10 Tips for Starting the New Year Sober

New Year’s Eve is known as the time of year when most alcohol is consumed. It also has the highest annual rate of drunk-driving accidents. Although some people may survive an automobile crash on New Year’s Eve, many are arrested for DUI. Drug use is also prevalent on New Year’s Eve, and many people take drugs and alcohol together. It is a night of over-indulgence, and yet the very next day is reserved for New Year resolutions. People make resolutions to improve their thinking, behavior and life. For people who are trying to recover from drug addiction or alcoholism, New Year’s Eve can be a difficult time. The holidays are a time to set goals for remaining alcohol and drug free in the coming year. Here are some tips you can follow during the holidays to help you stay sober and continue on the path of recovery.

  1. New Year’s Eve may have been one big intoxicating party in the past, but that is no longer the case. As a  recovering addict, you should realize that you can still have as much fun as you did before and remain sober. The goal used to be about getting high or drunk, but now the holiday is about enjoying friends and family. The goal is about discussing new plans and ideas for the future that will enhance your life. Once you have set down your goals for the future, you have a new plan of action to follow. It is important to always stay focused on the goal and never deviate from it.
  2. If you have a party or event to attend on New Year’s Eve, you should bring along a trusted friend who will hold you accountable. This friend should be aware of your goal to remain sober and he or she should be supportive of that. This friends should also be able to help you make the right decisions during the evening that would prevent you from being tempted to relapse.
  3. It’s important to be prepared ahead of time in case there is pressure to drink or do drugs. You should have a devised plan of action that ready to enforce if confronted with a troubling situation. If you are offered a drink or drugs, it is okay for to say “no” even if it feels awkward. You should also be ready to excuse yourself and leave if you feel you need to.
  4. Try to avoid places and people who are drinking alcohol and doing drugs. It may be hard to avoid on New Year’s Eve, but if you plan ahead of time, you should be able to accomplish this.
  5. Another option is to host your own party or join friends who are not users; maybe other recovering addicts. Celebrate the holiday with other people who choose to remain sober.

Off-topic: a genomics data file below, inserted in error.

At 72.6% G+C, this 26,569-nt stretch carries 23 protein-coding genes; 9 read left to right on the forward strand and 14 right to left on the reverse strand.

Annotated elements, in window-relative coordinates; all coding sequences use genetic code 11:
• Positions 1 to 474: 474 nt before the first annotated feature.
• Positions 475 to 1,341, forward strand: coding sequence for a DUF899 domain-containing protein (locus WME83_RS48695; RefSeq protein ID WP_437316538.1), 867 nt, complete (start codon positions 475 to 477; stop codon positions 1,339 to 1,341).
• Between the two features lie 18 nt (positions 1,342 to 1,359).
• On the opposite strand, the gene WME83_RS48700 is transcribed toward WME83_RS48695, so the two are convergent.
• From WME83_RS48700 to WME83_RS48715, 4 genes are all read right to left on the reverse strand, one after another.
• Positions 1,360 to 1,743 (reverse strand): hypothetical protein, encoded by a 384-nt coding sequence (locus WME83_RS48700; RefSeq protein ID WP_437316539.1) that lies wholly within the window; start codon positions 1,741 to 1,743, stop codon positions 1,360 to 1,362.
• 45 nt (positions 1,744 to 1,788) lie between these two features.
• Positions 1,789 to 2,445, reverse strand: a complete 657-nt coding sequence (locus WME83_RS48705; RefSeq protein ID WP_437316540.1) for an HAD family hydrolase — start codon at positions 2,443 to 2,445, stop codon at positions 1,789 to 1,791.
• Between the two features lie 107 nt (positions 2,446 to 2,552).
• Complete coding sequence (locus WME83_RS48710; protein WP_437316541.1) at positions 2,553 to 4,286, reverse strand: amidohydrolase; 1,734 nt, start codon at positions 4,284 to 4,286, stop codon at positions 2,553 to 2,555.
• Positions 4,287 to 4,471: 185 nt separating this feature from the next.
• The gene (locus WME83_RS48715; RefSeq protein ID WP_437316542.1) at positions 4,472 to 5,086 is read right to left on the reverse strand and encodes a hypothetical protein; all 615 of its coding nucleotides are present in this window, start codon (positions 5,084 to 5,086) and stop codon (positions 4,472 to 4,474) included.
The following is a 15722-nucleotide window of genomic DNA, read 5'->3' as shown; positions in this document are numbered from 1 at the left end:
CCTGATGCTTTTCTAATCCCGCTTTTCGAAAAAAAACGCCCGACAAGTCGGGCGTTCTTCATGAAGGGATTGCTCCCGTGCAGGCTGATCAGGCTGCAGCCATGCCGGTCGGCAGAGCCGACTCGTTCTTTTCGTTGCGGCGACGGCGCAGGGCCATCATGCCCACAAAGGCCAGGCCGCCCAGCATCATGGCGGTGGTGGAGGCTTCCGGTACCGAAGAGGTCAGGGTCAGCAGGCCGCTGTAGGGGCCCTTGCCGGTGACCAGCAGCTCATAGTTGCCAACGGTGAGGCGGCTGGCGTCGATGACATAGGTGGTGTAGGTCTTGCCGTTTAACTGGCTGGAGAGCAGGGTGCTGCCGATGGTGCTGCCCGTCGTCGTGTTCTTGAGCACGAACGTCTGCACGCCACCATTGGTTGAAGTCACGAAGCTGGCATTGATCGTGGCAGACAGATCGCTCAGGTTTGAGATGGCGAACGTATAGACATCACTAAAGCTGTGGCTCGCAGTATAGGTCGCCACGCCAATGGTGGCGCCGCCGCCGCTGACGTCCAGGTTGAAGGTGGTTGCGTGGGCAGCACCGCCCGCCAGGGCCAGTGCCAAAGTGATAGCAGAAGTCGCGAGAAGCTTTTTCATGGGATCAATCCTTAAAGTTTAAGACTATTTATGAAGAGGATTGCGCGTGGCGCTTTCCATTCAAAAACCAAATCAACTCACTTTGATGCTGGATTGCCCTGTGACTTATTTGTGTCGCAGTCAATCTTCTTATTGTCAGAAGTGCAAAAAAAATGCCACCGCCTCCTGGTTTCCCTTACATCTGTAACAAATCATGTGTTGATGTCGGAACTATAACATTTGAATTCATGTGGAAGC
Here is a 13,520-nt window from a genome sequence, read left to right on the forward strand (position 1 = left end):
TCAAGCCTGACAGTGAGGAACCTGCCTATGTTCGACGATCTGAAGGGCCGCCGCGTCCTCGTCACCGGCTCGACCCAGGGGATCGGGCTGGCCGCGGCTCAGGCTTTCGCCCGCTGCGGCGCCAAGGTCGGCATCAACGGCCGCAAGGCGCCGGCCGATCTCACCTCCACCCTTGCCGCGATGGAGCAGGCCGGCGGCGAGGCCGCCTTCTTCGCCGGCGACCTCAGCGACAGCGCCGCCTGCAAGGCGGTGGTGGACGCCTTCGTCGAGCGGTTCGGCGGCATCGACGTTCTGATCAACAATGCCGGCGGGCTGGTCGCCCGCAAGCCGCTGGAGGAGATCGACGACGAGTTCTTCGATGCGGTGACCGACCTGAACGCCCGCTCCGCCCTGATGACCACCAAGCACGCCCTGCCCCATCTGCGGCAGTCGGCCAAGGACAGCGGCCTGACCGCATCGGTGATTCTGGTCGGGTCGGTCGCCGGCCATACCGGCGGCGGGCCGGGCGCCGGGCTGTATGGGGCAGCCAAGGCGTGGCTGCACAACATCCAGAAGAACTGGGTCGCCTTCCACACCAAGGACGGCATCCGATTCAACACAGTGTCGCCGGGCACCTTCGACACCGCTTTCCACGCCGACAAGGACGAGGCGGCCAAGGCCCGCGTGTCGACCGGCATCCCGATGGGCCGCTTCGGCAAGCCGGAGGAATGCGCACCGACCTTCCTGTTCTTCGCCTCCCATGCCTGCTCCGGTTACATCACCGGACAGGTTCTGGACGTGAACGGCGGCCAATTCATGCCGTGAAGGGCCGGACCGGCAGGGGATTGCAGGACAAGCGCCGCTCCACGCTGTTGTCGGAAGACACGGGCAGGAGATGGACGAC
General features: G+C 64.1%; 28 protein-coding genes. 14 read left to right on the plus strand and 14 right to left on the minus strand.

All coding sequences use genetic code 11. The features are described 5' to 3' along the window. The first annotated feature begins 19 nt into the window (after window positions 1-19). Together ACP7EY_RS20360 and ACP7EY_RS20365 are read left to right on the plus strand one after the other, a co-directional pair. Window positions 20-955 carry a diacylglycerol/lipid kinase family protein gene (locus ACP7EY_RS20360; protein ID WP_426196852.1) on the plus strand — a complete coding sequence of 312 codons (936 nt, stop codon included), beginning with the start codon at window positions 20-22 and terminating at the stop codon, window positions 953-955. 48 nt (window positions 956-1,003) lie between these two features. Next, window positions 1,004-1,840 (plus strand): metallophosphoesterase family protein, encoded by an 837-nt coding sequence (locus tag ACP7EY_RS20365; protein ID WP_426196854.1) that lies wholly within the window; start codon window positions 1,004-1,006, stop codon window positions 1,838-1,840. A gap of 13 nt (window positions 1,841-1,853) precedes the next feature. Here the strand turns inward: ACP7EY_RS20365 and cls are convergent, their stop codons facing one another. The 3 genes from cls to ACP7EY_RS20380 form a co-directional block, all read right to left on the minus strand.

6. Remember to set limits and boundaries for yourself. Do not allow yourself  to get stressed-out by other people’s expectations or demands. Stand up for yourself if someone tries to manipulate or control you and your decisions.
  7. Make sure that you have had enough rest and nutritious food before going out. This way you will be able to remain strong physically and mentally, and not fall into temptation.
  8. Make plans to do something after the New Year that will bring joy and pleasure. Do things that will make you happy and at peace.
  9. Practice your faith and spend time in prayer or meditation to gain strength and peace for the journey. Join with other believers for fellowship to edify each other.
  10. Don’t wait for New Year’s Day to begin sobriety. Start right now to make your way to a new beginning.
If you or a loved one needs help with abuse and/or treatment, please call the WhiteSands Treatment at (877) 855-3470. Our addiction specialists can assess your recovery needs and help you get the addiction treatment that provides the best chance for your long-term recovery.

About the Author

is a proud alumni member of WhiteSands Treatment. After living a life of chaos, destruction and constant let downs, Mark was able to make a complete turnaround that sparked a new way of life. He is serious about his recovery along with helping others. At WhiteSands Treatment, we offer support to you in your homes or when you are out living in your daily lives.